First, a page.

In October 2017, Drew Wynne was working at the production facility of his startup coffee company, Rip Tide Coffee, in North Charleston, South Carolina. Wynne wanted to remove old paint from a floor at the establishment, so he went to a local Lowe’s store and bought paint stripper. Tragically, Wynne was killed while working on the floor due to inhalation of the toxic methylene chloride vapors emitted from the paint stripper.
When Wynne’s family learned that methylene chloride had taken loved ones from at least 50 other families, they decided to advocate for change. The Wynne family joined with advocacy organizations, including Safer Chemicals, Healthy Families, the Environmental Defense Fund, and the Natural Resources Defense Council to raise awareness.
While OSHA has a standard limiting occupational exposure to methylene chloride, it does not apply to all workers, including the self-employed. And although EPA announced a proposal to ban the manufacture, import, processing, and distribution of methylene chloride for consumer and most commercial paint and coating removal in January 2017,i EPA delayed the rule from moving forward shortly after the Trump administration took office. Had EPA moved forward on the proposed ban quickly, it could have been enacted before Drew Wynne’s death.
During the delay, at least three other people’s lives were cut short by methylene chloride paint strippers. One of those victims was Kevin Hartley, a 21-year-old who worked with his family’s company. He died on the job while refinishing a bathtub, despite wearing a mask to avoid inhaling the toxic vapors.
In mid-2018, the Wynne and Hartley families met with members of Congress and then-EPA Administrator Scott Pruitt to share their stories and urge them to move forward with the ban, noting their loved ones would still be alive if the toxic paint stripper were not readily available on store shelves. On May 10, 2018, EPA announced it would move forward “shortly” with the proposed ban. Months passed with no action. When EPA had not finalized a ban by January 14, 2019, Safer Chemicals, Healthy Families, Vermont Public Interest Research Group, and the mothers of two victims joined to file a citizen suitii under TSCA seeking to compel the agency to take action immediately. In February 2019, the Natural Resources Defense Council and the Labor Council for Latin American Advancement (represented by Earthjustice), filed a separate suit against EPA, also seeking to compel the agency to move forward and ban the chemical.iii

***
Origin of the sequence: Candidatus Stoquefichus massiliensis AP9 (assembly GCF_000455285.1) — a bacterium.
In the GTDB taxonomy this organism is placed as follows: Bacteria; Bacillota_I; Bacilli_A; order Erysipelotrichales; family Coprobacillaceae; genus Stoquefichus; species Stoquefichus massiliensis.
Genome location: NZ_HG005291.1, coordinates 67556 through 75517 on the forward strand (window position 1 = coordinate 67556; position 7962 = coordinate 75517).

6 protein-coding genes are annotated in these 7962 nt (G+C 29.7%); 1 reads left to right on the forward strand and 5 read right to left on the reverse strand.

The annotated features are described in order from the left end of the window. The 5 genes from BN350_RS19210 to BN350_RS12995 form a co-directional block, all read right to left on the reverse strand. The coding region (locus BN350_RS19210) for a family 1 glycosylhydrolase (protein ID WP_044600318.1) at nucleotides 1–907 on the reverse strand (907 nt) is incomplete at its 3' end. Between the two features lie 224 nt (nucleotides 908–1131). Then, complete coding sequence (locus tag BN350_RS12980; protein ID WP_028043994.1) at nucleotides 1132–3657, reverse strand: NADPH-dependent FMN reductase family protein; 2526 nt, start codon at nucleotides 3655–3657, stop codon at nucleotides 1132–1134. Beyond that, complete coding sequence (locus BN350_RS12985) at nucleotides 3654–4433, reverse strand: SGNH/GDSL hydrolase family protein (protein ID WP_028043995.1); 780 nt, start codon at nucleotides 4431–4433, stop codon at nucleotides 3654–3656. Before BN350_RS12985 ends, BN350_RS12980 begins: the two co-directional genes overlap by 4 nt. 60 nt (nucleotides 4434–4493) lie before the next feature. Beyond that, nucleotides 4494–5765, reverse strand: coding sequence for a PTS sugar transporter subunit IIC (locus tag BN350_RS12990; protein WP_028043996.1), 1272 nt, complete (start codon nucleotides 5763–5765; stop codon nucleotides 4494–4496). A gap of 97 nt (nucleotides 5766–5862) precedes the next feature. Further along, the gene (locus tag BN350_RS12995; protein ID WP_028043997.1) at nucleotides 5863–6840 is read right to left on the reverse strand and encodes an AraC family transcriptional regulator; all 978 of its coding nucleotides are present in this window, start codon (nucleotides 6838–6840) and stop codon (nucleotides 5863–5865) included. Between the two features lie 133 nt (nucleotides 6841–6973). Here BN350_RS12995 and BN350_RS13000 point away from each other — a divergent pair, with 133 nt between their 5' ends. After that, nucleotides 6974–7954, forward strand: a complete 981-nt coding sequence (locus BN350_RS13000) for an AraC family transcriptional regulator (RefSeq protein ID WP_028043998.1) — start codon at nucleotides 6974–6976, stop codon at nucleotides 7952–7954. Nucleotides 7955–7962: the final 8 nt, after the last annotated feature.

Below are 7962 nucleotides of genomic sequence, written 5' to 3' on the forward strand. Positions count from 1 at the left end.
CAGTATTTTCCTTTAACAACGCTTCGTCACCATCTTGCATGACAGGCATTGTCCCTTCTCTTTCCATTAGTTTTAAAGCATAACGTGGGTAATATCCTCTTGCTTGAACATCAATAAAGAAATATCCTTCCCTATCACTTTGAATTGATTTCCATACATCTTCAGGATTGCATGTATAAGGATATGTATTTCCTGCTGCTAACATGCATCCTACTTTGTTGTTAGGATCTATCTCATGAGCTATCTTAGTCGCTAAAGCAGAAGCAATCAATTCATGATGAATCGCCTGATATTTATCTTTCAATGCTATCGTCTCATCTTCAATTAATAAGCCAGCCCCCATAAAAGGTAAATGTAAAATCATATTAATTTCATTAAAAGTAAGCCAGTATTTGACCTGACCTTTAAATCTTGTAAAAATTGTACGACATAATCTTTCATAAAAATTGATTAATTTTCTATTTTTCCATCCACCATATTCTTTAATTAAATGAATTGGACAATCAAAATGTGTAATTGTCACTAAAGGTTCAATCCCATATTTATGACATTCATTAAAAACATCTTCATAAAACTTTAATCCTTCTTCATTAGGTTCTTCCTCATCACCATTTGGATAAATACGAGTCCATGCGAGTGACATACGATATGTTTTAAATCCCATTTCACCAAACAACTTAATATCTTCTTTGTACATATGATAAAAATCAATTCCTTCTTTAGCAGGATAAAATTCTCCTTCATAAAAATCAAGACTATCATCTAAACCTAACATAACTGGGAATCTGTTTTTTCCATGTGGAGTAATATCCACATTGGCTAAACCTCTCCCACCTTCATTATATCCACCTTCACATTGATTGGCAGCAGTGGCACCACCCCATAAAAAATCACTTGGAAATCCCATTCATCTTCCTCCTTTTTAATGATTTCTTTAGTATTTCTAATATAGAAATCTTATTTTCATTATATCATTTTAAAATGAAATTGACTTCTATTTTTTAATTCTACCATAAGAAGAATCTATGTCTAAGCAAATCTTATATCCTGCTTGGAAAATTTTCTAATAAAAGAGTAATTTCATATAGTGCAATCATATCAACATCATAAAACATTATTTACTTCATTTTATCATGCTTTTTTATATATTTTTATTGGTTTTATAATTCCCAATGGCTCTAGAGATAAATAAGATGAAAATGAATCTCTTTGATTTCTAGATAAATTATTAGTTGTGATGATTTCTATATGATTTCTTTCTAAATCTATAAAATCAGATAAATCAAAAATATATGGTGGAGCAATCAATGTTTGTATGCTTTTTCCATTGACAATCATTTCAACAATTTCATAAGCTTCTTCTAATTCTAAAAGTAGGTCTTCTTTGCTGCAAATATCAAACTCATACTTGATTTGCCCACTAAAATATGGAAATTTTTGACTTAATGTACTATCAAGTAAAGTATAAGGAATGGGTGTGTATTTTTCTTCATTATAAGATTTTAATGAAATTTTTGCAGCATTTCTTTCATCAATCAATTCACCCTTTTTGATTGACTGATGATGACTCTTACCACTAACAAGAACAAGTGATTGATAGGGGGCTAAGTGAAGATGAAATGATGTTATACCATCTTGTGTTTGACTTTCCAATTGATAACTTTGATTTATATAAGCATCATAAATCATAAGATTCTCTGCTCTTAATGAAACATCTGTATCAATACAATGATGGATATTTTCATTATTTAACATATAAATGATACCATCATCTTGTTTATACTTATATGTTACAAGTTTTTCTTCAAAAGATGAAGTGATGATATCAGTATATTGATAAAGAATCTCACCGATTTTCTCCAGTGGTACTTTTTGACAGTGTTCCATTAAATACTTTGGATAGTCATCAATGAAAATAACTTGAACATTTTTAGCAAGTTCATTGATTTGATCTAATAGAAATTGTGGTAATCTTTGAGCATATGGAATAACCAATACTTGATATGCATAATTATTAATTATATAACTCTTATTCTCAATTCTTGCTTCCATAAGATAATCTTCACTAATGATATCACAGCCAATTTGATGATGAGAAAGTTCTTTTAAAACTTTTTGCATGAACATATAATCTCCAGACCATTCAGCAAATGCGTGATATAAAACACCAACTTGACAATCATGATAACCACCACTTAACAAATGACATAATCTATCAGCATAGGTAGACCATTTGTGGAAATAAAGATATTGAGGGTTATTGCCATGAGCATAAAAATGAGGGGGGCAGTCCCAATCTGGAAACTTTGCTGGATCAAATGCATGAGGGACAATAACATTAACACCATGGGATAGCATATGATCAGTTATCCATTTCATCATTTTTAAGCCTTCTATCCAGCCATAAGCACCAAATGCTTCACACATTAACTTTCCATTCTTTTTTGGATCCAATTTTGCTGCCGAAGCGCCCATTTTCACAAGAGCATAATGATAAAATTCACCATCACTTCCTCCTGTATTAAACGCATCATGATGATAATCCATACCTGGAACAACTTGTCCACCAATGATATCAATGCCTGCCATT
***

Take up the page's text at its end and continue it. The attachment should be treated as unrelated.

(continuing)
On March 15, 2019, EPA announced a final rule to ban methylene chloride for consumer uses.iv Instead of moving forward with a ban on commercial uses, EPA chose to issue an advanced notice of proposed rulemaking to solicit public input on a potential rule to establish a training, certification, and limited access program, ultimately leaving both workers and consumers who obtain commercial products in harm’s way.
While advocating for EPA to take action, the families and advocates have simultaneously launched a highly successful market-based campaign. In 2018 and 2019, Safer Chemicals, Healthy Families’ “Mind the Store” campaign, the Wynne’s, NRDC, and campaign partners across the country convinced 13 major retailers in North America to remove paint strippers containing methylene chloride and N-methylpyrrolidone (NMP) from store shelves.v They are continuing to watchdog these retailers to ensure they follow through on their promises.
i EPA Methylene Chloride and N-Methylpyrrolidone; Regulation of Certain Uses Under TSCA Section 6(a), 82 Fed. Reg. 7464 (proposed Jan. 19, 2017), https://www.govinfo.gov/content/pkg/FR-2017-01-19/pdf/2017-01222.pdf.
ii Notice of Intent to Sue from Brenden Cline & Daniel Rosenberg, Nat. Resources Defense Council, to Andrew Wheeler, Acting Admn’r, U.S. Envtl. Protection Agency (Dec. 6, 2018), https://www.epa.gov/sites/production/files/2018-12/documents/2018-12-06_nrdc_notice_of_intent_to_sue_-_methylene_chloride_6a_rule_0.pdf; Complaint, Vermont Public Interest Research Group v. Andrew Wheeler (D. Vt. 2019) (No. 2:19-CV-9), https://saferchemicals.org/wp-content/uploads/2019/01/saferchemicals.org_vpirg_et_al_v_wheeler_complaint.pdf.
iii Complaint, Labor Council for Latin American Advancement v. EPA (S.D.N.Y. 2019) (No. 1:19-CV-01538), https://earthjustice.org/sites/default/files/files/Methylene%20Chloride%20Complaint.pdf.
iv News Release, Envtl. Prot. Agency, EPA Bans Consumer Sales of Methylene Chloride Paint Removers, Protecting Public (Mar. 15, 2019), https://www.epa.gov/newsreleases/epa-bans-consumer-sales-methylene-chloride-paint-removers-protecting-public.
v Mike Schade & Sujatha Bergen, Buyer Beware: Dangerous Paint Strippers Still Sold at The Home Depot, AutoZone and Other Stores, Safer Chemicals, Healthy Families (Jan. 25, 2019), https://saferchemicals.org/2019/01/25/buyer-beware-dangerous-paint-strippers-still-sold-at-the-home-depot-autozone-and-other-stores/.